Sodiqov Charges Spur Worries about Academic Freedom
As news trickled out of Taijkistan on July 22 that the government was releasing, albeit with some restrictions, international scholar Alexander Sodiqov after five weeks in jail, a group of scholars and activists gathered at New York University to discuss the long-term effects of his detention. The case, panelists cautioned, could signal on-going trouble for academic freedom for scholars focusing on Tajikistan.
Sodiqov, a political science doctoral student at the University of Toronto and a Tajik national, first traveled to his home country in June as part of a University of Exeter (UK) research project on conflict management strategies. He was detained in Khorog on June 16, before being brought to the intelligence agency headquarters in Dushanbe, where he remained until July 22, accused of espionage.
“Tajikistan was never a no-go area for academic research,” commented John Heathershaw, a lecturer at the University of Exeter who was working with Sodiqov at the time of his arrest. “Alex’s detention is unprecedented… and it sent a message that research is under threat in Tajikistan.”
Sodiqov and others have vehemently denied any connection to espionage, which Heathershaw called “simply untrue.” Disseminating his story and his denials, however, has proved a challenge in Tajikistan, where pro-government media dominate.
“The region thrives on conspiracy theories. Having knowledge – having data – is extremely threatening to these governments,” Alexander Cooley, a political science professor focusing on Central Asia at New York’s Barnard College, affirmed. “Alexander’s detention has had an effect: it’s going to deter research. It’s making this muddled environment even worse.”
The new conditions, several of the panelists noted, require a new response, acknowledging that withholding support for travel may now be “the path of least resistance.” An online tool that could log accounts of researchers’ short- and long-term detentions would help those planning trips to the region gauge its safety environment, Heathershaw suggested.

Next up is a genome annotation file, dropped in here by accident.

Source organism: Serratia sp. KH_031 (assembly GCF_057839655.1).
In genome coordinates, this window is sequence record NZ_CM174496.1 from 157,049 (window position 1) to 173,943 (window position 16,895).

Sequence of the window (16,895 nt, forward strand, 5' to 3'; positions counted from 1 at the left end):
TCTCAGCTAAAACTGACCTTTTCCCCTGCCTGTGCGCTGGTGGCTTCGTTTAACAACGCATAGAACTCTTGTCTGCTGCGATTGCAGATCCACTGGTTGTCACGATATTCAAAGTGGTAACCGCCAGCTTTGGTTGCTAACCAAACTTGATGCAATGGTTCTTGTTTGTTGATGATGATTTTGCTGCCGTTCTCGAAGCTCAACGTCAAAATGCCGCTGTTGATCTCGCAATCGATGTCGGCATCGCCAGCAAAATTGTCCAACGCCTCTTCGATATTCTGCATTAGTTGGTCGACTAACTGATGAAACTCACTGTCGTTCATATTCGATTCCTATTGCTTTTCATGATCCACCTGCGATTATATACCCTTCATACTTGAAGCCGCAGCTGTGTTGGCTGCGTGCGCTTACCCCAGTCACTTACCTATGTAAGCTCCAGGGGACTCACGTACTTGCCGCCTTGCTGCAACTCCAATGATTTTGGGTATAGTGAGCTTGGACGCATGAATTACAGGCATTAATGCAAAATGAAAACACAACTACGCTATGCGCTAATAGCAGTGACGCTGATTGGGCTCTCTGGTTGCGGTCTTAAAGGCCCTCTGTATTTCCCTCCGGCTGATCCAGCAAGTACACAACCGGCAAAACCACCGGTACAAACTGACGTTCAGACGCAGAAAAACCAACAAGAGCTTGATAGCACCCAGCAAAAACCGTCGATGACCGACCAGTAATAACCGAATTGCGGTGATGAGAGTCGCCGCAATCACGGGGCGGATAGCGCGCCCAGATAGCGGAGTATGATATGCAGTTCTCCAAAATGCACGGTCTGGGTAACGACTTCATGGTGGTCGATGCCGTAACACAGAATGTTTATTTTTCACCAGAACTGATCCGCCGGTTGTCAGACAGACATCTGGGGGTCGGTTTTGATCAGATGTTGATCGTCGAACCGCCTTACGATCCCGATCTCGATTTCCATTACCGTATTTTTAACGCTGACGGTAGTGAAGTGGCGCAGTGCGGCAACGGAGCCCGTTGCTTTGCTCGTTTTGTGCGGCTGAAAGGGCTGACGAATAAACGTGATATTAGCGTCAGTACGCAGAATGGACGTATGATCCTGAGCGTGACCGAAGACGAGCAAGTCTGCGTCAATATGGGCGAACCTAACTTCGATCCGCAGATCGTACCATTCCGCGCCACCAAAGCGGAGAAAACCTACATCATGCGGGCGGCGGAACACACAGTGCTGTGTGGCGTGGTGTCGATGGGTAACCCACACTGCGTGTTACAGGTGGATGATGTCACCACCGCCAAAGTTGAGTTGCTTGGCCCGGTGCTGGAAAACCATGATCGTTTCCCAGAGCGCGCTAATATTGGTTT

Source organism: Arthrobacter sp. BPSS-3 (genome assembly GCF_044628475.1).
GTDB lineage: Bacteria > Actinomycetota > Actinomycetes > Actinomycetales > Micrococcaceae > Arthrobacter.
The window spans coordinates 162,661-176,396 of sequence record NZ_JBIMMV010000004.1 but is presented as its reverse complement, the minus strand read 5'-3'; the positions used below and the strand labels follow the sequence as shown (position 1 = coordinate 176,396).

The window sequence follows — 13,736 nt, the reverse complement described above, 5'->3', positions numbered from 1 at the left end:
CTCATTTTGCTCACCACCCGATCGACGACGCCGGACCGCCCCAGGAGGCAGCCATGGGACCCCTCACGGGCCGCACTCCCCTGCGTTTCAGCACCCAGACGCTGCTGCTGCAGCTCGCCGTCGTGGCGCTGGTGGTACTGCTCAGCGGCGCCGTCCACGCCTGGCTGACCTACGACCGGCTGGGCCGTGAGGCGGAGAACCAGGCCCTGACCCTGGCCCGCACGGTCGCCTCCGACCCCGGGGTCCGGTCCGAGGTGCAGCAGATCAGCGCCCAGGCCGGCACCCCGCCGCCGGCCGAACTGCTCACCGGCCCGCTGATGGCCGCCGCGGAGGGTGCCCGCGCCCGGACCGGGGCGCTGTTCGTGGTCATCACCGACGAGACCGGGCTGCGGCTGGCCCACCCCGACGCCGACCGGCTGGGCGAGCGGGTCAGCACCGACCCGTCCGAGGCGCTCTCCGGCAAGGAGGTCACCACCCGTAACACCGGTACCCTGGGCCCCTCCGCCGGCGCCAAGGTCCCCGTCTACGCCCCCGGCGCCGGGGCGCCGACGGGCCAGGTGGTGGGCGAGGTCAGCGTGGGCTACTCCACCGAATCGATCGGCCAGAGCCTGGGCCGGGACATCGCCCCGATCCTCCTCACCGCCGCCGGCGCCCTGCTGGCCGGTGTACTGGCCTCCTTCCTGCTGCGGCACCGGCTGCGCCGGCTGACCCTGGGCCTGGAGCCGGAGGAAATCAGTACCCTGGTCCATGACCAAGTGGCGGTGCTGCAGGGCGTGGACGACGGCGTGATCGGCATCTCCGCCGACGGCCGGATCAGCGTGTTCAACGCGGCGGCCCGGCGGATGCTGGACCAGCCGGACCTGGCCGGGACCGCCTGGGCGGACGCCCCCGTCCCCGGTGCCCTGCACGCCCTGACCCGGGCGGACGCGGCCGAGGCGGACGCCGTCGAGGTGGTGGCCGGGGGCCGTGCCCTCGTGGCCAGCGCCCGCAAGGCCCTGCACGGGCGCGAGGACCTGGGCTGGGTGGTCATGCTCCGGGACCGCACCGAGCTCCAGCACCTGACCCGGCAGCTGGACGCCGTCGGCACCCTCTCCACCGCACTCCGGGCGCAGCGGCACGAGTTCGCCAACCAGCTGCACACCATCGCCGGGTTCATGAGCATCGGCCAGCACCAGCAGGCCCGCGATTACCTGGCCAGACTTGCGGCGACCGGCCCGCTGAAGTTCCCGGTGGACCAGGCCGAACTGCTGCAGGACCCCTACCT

Speaking from her experience as the former director of the Committee to Protect Journalists, Anne Nelson of Columbia University's School of International and Public Affairs, advised academics to be prepared for questioning, and worse, at a time when their research is quickly disseminated internationally on the internet. Nelson also advised researchers to continue to build up advocacy organizations like IFEX and Scholars at Risk (SAR), the organizer of the NYU-held panel, working to protect academic freedom.
“If I had your job, I would ramp up the analysis,” Nelson addressed SAR’s director, Rob Quinn, the moderator of the event. “This may not be about spying. This may not be about Toronto… Until you have a way of reading these tea leaves, you don’t know where the pressure points are.”
For now, Sodiqov, remains in Tajikistan, having signed a statement promising not to leave the country while the investigation continues.
“These things can turn on a dime, but I think it’s all moving in the right direction,” Sodiqov’s academic advisor at the University of Toronto, Ed Schatz, commented. “[Alex] is a scholar, his daughter is a Canadian citizen. His place is in our PhD program,” Schatz, who has spearheaded an online campaign to draw awareness to Sodiqov’s detention, re-affirmed.
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